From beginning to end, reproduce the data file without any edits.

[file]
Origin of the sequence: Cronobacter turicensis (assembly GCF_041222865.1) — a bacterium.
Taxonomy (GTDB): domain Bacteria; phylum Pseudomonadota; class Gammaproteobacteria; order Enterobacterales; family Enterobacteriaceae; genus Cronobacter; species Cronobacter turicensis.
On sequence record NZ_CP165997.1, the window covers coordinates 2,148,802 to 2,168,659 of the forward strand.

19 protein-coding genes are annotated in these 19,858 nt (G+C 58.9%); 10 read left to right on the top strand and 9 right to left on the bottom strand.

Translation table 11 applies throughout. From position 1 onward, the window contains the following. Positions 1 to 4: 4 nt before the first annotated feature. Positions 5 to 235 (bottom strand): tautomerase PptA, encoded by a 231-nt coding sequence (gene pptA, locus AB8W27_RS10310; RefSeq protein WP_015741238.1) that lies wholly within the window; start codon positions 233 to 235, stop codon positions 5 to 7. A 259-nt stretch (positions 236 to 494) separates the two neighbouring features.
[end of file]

Origin of the sequence: Cronobacter turicensis (assembly GCF_041222865.1) — a bacterium.
Taxonomy (GTDB): domain Bacteria; phylum Pseudomonadota; class Gammaproteobacteria; order Enterobacterales; family Enterobacteriaceae; genus Cronobacter; species Cronobacter turicensis.
On sequence record NZ_CP165997.1, the window covers coordinates 2,148,802 to 2,168,659 of the forward strand.

19 protein-coding genes are annotated in these 19,858 nt (G+C 58.9%); 10 read left to right on the top strand and 9 right to left on the bottom strand.

Translation table 11 applies throughout. From position 1 onward, the window contains the following. Positions 1 to 4: 4 nt before the first annotated feature. Positions 5 to 235 (bottom strand): tautomerase PptA, encoded by a 231-nt coding sequence (gene pptA, locus AB8W27_RS10310; RefSeq protein WP_015741238.1) that lies wholly within the window; start codon positions 233 to 235, stop codon positions 5 to 7. A 259-nt stretch (positions 236 to 494) separates the two neighbouring features.